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Blood on Helicopter


butlermom
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We are being asked to supply blood for a helicopter. My question is, how do we properly account for the unit(s) if a patient is picked up from an accident scene, transfused in flight, but taken to another hospital? The patient would never be registered at our facility so would we then make a “transfer” of the unit(s) to the receiving hospital? I’m just trying to figure out how to keep track of the blood since it’s from our inventory.

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My lab is also partnering with a transport transfusion service and I've wondered the same thing.

  1. Perhaps you'd need to register the pt regardless just to document the use of units or,
  2. The chopper should only have blood on it from the particular hospital that it would transfer pts. or,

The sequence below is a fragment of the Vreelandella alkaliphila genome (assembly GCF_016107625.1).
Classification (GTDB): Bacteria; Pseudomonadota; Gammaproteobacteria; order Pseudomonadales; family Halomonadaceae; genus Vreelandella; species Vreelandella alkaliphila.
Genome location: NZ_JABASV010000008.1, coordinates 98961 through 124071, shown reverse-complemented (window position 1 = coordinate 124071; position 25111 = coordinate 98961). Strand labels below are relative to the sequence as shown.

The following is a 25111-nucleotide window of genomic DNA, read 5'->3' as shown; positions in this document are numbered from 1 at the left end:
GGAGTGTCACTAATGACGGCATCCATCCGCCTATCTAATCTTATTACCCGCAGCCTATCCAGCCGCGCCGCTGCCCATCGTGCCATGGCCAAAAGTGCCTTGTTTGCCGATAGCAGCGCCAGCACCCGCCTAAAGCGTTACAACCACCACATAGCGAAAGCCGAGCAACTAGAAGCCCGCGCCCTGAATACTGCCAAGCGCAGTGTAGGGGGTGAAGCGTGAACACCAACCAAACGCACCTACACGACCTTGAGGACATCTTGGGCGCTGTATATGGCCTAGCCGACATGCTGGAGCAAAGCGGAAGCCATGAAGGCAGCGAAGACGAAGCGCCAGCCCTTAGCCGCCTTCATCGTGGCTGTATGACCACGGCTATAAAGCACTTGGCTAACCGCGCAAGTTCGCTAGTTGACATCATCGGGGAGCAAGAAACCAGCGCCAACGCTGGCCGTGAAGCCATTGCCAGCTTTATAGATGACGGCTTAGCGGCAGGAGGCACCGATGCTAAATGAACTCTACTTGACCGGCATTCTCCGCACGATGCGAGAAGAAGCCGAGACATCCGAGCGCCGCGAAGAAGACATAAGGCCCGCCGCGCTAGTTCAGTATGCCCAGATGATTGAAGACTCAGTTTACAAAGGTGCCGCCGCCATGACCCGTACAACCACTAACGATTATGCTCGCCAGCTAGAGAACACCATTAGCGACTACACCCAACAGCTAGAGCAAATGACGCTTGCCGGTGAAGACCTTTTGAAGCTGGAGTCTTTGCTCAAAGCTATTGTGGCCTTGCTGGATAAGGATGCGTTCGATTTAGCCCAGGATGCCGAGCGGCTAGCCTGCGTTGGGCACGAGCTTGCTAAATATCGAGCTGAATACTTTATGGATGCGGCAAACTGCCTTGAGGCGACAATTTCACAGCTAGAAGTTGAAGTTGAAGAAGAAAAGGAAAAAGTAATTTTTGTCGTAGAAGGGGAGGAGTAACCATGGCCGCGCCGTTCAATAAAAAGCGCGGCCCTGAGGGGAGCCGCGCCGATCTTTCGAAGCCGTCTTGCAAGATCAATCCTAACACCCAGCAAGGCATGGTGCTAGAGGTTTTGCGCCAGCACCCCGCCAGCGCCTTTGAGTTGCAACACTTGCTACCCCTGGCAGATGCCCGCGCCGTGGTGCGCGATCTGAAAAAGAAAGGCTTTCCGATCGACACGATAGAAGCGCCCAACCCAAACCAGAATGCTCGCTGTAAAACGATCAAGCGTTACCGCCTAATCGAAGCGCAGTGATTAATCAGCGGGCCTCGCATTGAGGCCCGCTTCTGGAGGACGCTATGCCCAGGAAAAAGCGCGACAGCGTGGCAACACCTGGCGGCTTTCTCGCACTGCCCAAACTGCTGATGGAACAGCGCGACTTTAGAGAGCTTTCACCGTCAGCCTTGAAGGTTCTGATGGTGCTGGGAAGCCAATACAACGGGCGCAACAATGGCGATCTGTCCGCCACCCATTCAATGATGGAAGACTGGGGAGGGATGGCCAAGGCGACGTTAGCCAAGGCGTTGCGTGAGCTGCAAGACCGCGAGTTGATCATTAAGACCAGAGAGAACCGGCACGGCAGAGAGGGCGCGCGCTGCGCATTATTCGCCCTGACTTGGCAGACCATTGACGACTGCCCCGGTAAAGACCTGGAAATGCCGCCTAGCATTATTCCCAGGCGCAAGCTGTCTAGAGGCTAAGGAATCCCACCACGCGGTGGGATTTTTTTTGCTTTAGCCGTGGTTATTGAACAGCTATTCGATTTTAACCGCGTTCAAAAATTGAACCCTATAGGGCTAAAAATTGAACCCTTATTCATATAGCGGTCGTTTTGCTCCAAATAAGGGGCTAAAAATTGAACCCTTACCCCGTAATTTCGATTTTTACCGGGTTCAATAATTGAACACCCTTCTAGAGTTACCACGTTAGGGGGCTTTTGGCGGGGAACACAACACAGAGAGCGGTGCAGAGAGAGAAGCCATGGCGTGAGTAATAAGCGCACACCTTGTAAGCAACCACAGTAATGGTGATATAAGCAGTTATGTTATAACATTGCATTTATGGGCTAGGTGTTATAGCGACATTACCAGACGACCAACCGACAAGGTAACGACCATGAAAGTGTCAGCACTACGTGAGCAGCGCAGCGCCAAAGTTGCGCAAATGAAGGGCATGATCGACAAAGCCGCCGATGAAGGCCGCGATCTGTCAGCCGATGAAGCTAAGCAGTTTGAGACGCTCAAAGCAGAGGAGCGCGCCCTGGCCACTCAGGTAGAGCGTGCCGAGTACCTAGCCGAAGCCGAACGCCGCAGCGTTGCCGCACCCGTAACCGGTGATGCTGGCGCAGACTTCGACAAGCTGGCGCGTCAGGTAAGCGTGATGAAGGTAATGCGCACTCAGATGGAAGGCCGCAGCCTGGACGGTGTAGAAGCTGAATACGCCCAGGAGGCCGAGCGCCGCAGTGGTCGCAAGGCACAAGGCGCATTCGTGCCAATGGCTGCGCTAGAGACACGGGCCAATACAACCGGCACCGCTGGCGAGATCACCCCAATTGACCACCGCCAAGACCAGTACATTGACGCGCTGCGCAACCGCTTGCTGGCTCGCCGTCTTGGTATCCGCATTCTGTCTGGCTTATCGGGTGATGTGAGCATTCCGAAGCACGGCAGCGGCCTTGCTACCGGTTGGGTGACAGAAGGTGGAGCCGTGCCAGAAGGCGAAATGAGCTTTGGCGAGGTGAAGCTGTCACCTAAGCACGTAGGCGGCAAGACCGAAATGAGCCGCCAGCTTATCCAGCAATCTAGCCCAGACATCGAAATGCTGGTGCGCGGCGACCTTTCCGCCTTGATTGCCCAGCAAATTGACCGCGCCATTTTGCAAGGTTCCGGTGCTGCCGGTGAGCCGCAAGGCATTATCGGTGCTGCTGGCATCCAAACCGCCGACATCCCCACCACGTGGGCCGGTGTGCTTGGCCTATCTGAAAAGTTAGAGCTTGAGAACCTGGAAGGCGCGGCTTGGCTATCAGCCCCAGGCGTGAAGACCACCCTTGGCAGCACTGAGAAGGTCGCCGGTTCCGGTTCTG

3. Operate like you suggest and make transfers to that service (however, how do you document proper transfer physically?)

I would say if you're transfusing in the chopper (sort of a middle ground, under the jurisdiction of your hospital), you need to document that a pt was transfused under your control, just at a satellite location. The pt being moved after transfusion to another facility doesn't mean Facility #2 has to deal with the units/transfusion... does that make a sort of sense for sake of discussion? :giggle:

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Agree with the comment above.  While the patient is in your chopper with your blood, it's your patient.  Somehow you must be be charging for the ride and any other care in flight.  And like any unit transferred with a patient to another facility, you will have to follow up to finish the transfusion record.

Scott

 

 

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We supply blood to 5 helicopters around this area.  If blood is given in flight or if the units are wasted because they are out of temperature for any reason, the charge is passed on to the helicopter service.  We document that the unit was given to a patient and then we change the status of the unit to a Final Status in the computer.  Apparently, the helicopter service charges a flat rate to the patient no matter what is used, so the charge for the blood is just part of that service.